Fernando Alonso’s calculation that the points he has lost due to reliability problems this year would put him “close to the Mercedes” in the Formula 1 championship is an exaggeration that underlines a valid frustration.
The Alpine driver retired from a second successive grand prix last Sunday in Singapore, a race in which another comfortable points finish was lost.
Back-to-back car failures have revived a topic from the first part of Alonso’s season, when he had scant reward for his own performances and the speed of his car.
Back at the Austrian Grand Prix in July, Alonso very generously claimed that he’d lost 60-70 points because of a mix of factors. When The Race assessed those opening 11 events, and discounted self-inflicted losses, the real number was just short of 50 points.
That was still a lot by that stage of the season, though, and was also a number that Alonso has subsequently come to agree with. But that number has been added to after failures in Italy while on course to finish eighth, and Singapore where a top six finish was possible.
“I think I was on around -50, so now we add another eight so it’s -58 or -60 in a year on my car, which is nearly unacceptable,” said Alonso when asked by The Race about the dropped points.
“If you put me on 60 points more in the standings and you reduce 10 or something for the others because you take points from the others as well, my championship would look much better and close even to the Mercedes.
“That probably is more accurate for the performance which we’ve put in this year, which I’m very proud of.
“It was another top five or top six we were fighting for. But the standings don’t translate the true performance.”
Alonso’s lost points wouldn’t quite create the standings he claimed even if that does depend on your definition of “close”. He’d still be 50-odd points behind the second Mercedes of Lewis Hamilton, after all.
However, he would be a clear best-of-the-rest in the championship, ahead of McLaren’s Lando Norris and well clear of team-mate Esteban Ocon, instead of trailing Ocon by seven points and Norris by a whopping 41.
Alpine is also suffering because of this. Both cars retired in Singapore and that allowed McLaren to move ahead in the fight for fourth in the constructors’ championship – although Ocon wasn’t tracking to finish in the top 10 anyway, and Alonso was keen to stress that.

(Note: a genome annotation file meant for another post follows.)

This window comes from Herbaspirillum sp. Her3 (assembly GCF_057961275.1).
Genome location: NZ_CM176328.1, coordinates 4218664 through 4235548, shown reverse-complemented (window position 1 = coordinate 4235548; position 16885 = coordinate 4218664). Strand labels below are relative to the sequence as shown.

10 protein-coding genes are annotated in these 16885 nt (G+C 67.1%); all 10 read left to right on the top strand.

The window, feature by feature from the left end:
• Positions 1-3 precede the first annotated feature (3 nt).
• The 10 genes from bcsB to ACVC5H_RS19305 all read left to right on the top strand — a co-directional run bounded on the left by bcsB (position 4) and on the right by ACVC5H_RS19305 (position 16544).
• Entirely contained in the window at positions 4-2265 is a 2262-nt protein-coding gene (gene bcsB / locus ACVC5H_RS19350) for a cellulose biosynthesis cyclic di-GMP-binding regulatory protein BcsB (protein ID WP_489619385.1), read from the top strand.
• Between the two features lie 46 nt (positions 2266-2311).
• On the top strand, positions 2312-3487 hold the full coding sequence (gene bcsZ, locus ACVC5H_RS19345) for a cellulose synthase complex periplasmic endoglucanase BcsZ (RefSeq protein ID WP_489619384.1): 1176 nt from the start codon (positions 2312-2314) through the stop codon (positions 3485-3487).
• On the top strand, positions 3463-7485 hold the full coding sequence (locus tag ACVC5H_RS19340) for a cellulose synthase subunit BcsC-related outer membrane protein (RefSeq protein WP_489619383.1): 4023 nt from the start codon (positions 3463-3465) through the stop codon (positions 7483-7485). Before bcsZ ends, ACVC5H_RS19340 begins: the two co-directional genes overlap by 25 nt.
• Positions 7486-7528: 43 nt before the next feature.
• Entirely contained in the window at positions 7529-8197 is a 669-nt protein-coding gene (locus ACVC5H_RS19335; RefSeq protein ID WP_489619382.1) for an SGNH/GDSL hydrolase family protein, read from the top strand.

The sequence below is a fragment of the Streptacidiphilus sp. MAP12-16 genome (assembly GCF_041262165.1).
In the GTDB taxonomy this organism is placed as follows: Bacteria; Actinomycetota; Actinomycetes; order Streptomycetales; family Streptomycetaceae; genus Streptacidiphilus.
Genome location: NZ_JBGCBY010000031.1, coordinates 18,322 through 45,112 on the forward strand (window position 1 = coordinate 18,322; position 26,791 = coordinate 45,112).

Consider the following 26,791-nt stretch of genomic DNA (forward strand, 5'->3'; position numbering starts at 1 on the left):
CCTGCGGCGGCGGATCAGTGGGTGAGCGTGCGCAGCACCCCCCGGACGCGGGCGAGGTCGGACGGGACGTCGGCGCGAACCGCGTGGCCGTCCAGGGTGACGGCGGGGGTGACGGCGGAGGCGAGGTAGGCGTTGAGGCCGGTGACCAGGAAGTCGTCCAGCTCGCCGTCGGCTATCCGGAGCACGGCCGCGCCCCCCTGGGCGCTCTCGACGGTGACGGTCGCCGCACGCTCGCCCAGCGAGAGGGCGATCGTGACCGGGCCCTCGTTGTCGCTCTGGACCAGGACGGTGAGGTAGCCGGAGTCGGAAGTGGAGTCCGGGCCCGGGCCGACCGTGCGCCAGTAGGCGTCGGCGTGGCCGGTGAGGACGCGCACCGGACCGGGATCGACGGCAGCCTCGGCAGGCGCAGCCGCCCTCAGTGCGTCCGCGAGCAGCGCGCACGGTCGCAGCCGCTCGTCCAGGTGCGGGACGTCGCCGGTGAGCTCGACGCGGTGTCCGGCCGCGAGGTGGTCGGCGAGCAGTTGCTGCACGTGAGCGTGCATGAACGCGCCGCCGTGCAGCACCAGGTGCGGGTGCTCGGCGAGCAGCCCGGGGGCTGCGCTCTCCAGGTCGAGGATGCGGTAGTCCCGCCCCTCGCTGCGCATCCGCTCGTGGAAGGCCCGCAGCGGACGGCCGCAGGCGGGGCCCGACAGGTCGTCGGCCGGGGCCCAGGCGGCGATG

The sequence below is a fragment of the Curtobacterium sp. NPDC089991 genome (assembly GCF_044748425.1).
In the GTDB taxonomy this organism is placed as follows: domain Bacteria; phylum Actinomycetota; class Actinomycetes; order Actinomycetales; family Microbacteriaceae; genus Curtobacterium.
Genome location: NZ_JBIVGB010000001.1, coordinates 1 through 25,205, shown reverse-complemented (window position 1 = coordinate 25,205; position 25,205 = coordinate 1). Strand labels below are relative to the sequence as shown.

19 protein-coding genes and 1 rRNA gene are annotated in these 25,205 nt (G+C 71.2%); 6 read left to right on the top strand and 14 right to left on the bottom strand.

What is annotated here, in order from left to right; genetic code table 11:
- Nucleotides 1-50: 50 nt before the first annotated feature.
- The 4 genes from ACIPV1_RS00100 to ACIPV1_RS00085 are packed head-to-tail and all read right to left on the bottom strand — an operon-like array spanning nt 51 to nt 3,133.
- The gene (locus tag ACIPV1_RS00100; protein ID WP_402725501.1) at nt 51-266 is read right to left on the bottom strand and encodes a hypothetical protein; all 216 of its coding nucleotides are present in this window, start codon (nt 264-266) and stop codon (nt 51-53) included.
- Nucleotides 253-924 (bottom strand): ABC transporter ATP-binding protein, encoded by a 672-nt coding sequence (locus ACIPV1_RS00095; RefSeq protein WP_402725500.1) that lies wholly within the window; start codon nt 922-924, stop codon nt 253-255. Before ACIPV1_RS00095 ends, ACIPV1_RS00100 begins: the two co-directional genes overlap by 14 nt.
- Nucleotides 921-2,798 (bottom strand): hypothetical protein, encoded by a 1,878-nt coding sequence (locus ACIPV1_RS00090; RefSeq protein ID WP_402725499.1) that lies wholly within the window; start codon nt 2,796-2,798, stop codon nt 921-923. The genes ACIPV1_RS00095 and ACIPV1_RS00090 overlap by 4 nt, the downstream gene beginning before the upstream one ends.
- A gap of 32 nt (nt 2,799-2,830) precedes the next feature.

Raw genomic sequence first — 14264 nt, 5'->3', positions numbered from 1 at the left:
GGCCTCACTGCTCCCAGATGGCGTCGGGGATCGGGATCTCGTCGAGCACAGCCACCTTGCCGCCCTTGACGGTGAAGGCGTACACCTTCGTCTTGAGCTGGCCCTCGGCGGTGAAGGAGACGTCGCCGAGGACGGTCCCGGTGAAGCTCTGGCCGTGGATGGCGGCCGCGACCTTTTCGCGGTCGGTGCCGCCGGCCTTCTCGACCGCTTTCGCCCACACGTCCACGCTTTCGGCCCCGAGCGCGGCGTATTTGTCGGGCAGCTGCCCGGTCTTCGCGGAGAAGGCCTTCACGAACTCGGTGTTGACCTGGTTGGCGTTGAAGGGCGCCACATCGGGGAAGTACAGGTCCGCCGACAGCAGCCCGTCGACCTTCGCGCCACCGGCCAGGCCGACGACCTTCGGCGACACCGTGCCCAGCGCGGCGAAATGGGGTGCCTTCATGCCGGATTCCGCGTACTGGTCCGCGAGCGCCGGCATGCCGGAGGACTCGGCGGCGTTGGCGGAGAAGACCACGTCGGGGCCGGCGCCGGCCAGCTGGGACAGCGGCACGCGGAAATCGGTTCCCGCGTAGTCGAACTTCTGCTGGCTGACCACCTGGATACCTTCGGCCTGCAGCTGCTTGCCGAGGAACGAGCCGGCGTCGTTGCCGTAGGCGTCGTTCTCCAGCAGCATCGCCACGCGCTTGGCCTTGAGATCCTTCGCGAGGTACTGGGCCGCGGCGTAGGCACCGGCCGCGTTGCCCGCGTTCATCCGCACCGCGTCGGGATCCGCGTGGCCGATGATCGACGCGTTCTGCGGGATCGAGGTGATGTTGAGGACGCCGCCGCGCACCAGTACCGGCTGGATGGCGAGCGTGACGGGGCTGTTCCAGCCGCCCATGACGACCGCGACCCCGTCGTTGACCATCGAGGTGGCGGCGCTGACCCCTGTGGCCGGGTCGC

“It’s disappointing,” said Alonso. “It was an opportunity today with the DNF of the Alpine that was in the points. For the other one [Ocon] it didn’t change much.”
A couple of races ago Norris was effectively goading Alpine for how wasteful it has been with a faster car than McLaren this season. He’s hardly wrong, although it is a situation Ocon – who unlike Alonso will continue driving for Alpine next season – defends.
Alpine overhauled its engine for 2022 and has repeatedly professed itself happy with the performance/reliability balance because the engine specifications have been frozen but can be updated for reliability reasons. Its mantra has been that it is better to have the performance and problems to fix, than to have been locked in for four seasons with a deficit.
“Yes, this weekend hasn’t been a good one for us for reliability, because we DNF with both cars,” Ocon admitted.
“With an important [engine homologation] regulation introduced, we need to push, we need to make the car work. And we can rely on a quick car for next week again.
“That’s what I’m looking at more than the rest.”
While this approach may well pay off for Alpine long-term there is now a serious risk it will undermine its 2022 potential.
Alpine has done a good job to make a significant performance step from last season but falling behind McLaren, having eked out a 24-point lead just two races ago, means this could be squandered.
Alonso will be annoyed about this although his impending departure for Aston Martin means he will not shed too many tears if Alpine finds itself fifth in the championship at the end of the year through self-inflicted profligacy.
His frustration is likely to be a selfish one, especially as he’s behind Ocon in the championship table through no fault of his own.
Alonso’s rarely been beaten by a team-mate. Jenson Button pipped him in the McLaren-Honda nadir of 2015, Lewis Hamilton defeated him on countback when they finished on equal points in 2007, and Jarno Trulli led Alonso in 2004 before departing Renault with three races remaining.
So, there’s some personal honour at stake here that may explain some of Alonso’s irritation, as well as what Alpine is costing itself.
And as Alonso expects to need a new engine before the end of the season, and be hit with a grid penalty in the process, he left Singapore in no mood to be charitable with his outlook: “That’s more points that we will lose.”